Reconfiguring News to Serve a World In Need of Omnipresence
In light of the attacks in Brussels, it's worth asking ourselves if news as we know it is flawed
Mourning 31 dead and 270 injured, Brussels has emerged as the latest gaping wound in a world gutted by nonstate assailants. Given the devastation, it becomes easy to grey out all ambient news. Especially, when that news arrives in waterfalls of text, avalanches of overproduced video segments, or a locust swarm of social media updates. Yet, it is precisely the violence perpetrated against the good people of Brussels that begs we don’t forget the hundreds of other terrorist attacks committed since the Nov. 13 Paris attacks—attacks that are visualized in real time and with dismaying clarity on AttackMap.
Built upon Google Maps/Google Earth infrastructure, AttackMap is what its name portends. Like chickenpox, the latest terrorist attacks dot the face of a muted atlas, represented by heat maps that designate the point of hostility. After logging into Facebook, a user can report an ongoing attack, dragging a marker to log where it happened and can include supporting media, links, or documentation that can aid in verification. Once verified by AttackMap, the incidents appear as truncated news tickets that point to a corresponding external source.
It’s a bare-bones approach to improved transparency and reporting, but one with astounding timing, as it comes on the heels of escalated attacks and the proliferation of news cycles Frankensteined to cover them.
Created by Macedonian Web & Mobile Developer Gorjan Jovanovski, the project came to be after his own research revealed that conventional media outlets weren’t reporting on all terrorist attacks committed. Perhaps stretched thin by falling revenues, motivated by clicks, or simply responding to a lack of coverage demand, media companies just aren’t offering comprehensive reporting to a world where sub-state strife most often besieges poor and war-torn countries.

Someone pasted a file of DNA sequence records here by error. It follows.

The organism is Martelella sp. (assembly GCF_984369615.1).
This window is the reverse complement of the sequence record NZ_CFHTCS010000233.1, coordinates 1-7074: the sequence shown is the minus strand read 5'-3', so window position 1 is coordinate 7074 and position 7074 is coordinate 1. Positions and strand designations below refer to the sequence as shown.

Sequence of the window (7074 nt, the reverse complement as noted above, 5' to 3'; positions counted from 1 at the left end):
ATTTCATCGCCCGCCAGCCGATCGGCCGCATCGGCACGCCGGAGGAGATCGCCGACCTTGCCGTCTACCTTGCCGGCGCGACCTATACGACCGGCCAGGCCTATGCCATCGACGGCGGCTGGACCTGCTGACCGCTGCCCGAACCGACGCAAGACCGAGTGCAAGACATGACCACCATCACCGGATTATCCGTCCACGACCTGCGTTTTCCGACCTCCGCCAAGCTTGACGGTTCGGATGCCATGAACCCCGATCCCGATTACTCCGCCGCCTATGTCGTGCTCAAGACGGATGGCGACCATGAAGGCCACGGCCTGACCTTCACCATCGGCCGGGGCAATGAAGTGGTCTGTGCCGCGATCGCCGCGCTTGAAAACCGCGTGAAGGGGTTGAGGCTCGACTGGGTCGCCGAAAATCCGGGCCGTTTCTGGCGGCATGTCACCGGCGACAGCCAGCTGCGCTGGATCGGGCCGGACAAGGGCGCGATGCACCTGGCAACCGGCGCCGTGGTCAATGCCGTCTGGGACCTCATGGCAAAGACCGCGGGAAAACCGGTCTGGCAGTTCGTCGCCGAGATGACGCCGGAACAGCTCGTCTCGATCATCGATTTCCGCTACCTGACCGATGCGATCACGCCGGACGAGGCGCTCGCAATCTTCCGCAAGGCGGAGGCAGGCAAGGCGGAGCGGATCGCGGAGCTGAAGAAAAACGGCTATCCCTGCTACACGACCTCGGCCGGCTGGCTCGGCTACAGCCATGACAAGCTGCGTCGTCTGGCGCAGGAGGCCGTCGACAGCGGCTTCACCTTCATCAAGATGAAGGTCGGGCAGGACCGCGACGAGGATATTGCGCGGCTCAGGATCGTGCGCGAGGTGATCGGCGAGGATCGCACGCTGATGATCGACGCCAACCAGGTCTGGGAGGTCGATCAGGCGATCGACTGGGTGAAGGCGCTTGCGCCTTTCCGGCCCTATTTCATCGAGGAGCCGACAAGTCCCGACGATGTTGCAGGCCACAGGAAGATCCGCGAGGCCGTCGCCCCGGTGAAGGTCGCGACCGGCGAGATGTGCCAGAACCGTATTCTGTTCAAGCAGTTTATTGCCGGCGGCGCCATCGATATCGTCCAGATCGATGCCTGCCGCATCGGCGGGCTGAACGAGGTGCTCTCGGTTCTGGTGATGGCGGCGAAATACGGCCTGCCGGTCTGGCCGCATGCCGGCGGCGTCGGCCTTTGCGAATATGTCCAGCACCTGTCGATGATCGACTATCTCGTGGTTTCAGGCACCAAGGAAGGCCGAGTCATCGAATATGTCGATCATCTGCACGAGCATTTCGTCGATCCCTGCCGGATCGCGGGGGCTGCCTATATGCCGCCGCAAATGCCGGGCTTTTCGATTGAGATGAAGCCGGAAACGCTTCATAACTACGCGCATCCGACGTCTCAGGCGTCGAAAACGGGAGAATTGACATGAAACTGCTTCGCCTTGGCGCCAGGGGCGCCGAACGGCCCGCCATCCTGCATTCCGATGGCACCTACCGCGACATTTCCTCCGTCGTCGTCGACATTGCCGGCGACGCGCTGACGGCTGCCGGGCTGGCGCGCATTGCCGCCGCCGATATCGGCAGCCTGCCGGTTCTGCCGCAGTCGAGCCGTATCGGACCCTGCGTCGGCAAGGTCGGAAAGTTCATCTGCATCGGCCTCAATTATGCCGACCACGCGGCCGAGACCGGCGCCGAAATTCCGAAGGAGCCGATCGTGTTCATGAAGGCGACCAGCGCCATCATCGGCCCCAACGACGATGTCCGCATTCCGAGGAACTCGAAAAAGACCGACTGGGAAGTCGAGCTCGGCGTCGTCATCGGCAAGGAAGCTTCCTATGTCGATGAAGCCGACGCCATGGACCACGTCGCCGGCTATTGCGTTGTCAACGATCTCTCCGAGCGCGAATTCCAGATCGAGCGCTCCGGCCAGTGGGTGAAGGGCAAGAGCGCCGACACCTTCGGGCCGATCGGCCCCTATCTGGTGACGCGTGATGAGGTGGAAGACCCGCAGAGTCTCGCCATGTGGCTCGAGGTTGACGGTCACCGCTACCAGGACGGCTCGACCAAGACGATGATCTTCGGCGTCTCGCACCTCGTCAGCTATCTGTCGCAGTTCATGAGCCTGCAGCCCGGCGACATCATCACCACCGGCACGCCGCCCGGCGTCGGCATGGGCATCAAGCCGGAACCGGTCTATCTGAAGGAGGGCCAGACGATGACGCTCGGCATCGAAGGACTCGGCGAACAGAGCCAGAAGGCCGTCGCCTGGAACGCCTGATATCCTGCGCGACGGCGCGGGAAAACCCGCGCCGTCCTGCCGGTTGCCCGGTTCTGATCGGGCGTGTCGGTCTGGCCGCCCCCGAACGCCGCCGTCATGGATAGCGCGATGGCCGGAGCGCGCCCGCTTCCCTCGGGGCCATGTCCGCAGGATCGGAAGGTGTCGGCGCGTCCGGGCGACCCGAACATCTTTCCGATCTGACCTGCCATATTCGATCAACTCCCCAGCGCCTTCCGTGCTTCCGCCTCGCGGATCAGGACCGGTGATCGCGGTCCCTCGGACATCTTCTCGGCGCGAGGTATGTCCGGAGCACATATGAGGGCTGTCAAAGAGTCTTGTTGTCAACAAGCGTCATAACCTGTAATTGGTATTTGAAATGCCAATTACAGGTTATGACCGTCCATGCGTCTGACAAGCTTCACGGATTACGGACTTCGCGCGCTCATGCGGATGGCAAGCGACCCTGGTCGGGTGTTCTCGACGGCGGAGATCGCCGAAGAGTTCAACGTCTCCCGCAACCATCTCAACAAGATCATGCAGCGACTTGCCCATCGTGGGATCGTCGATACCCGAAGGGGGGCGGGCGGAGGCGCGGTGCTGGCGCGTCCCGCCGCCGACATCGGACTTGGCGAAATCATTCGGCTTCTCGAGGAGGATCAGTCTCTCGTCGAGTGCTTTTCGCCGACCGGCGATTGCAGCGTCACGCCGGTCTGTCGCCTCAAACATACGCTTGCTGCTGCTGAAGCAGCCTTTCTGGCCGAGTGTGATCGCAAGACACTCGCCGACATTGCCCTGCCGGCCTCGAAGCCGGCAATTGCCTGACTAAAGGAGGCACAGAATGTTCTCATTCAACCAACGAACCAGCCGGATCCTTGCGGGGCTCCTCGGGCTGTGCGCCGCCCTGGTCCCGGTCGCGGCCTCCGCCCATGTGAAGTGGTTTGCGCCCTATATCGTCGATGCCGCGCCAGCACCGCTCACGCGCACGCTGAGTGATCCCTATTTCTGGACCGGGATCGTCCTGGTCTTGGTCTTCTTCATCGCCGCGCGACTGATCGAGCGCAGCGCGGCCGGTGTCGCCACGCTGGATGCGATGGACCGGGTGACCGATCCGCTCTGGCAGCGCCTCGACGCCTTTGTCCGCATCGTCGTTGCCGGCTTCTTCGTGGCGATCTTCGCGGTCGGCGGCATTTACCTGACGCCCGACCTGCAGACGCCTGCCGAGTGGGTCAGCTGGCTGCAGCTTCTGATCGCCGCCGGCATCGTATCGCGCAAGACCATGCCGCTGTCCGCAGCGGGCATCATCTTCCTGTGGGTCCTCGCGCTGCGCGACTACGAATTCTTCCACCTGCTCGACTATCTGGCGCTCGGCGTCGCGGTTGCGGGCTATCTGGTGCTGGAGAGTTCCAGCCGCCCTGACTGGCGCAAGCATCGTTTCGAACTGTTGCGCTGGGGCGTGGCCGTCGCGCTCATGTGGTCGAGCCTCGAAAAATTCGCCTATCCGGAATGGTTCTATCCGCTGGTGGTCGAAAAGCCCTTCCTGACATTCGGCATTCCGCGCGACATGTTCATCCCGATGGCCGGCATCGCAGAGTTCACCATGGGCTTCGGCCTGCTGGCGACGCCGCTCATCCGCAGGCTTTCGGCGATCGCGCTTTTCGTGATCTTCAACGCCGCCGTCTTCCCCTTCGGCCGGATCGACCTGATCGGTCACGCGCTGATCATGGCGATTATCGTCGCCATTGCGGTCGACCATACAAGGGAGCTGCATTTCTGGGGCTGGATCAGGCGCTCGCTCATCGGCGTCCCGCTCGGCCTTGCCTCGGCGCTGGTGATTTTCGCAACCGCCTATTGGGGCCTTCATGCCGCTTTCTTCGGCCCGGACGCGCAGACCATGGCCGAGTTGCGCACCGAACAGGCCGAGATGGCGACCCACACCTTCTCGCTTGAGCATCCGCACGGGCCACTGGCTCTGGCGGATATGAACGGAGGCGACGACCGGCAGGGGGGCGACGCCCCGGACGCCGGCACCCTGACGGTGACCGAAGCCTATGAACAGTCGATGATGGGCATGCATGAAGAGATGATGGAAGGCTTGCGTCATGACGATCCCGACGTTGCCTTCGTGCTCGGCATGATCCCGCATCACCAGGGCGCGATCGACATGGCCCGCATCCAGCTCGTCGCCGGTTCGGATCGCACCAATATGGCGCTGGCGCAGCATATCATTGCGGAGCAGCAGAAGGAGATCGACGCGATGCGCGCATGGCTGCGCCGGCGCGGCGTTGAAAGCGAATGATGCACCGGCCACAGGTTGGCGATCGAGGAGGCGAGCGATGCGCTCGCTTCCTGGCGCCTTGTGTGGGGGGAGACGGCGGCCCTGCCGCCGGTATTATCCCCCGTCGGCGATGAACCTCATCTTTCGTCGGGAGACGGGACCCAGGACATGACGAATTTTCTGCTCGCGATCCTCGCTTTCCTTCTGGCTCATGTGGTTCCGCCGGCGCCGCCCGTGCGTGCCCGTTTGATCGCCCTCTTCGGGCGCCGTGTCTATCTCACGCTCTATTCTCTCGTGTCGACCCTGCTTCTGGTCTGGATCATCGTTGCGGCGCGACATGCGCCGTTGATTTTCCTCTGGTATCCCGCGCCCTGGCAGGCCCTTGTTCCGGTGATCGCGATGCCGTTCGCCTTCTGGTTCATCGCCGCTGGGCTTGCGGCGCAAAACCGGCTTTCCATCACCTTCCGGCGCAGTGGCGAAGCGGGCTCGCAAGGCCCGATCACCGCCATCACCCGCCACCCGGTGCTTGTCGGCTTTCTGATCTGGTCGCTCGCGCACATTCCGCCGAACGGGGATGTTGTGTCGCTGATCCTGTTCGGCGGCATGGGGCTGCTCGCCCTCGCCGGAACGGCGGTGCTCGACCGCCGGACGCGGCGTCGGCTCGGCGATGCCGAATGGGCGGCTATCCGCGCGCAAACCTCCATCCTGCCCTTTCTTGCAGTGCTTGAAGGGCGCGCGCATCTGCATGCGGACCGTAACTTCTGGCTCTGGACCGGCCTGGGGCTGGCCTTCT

As Jovanoski details on Product Hunt:
“Crowdsourcing information about terrorist attacks happening around the world can liberate us from the selected content media like to provide, and give a true picture of what is happening in conflict zones.”
AttackMap brings to mind another project of similar name and approach. Like it, Digital Attack Map was created by Google Ideas to provide a tool for easier deciphering of the complexities of a global system, in this case, the horde of Distributed Denial of Service (DDoS) attacks committed against the websites of news organizations, brands and global charities.
On Digital Attack Map, one can sort through notable recent attacks, such as a sizable one that occurred internally in the United States the day after Christmas Day of 2013, the most active source and destination countries, and web results that allude to their activity.
Apart from providing some much-needed clarity, mapping platforms like AttackMap and Digital Attack Map serve as a window into a dynamic world unfortunately made all the more dynamic by our penchant to target one another in acts of brute force. They can also offer flashes of coordinated civility as best seen on Travic, a transit visualization client that shows a real-time (though static data-based) account of all public transport feeds across the Big Blue. Resolving to report news in ways that don’t just bolster traditional models—simply layering interactive graphics where ink and paper used to be—and that instead reframe the very concept of news and the methods in which it is delivered, could ensure we don’t run into the gaps AttackMap and Digital Attack Map have sought to fill, especially when operating within a global context.
Graphics centered around Brussels, like this Washington Post goodie, and frameworks presented by Unfiltered.news, ones built on visual signals, offer a dynamic and almost lingual-independent configuration of what constitutes as news in a world perhaps better served by a reconfiguration of it. After all, we can’t expect to move beyond (or even understand) the events that threaten to tear us apart when how we come to understand them is far from all-seeing or all-revelatory.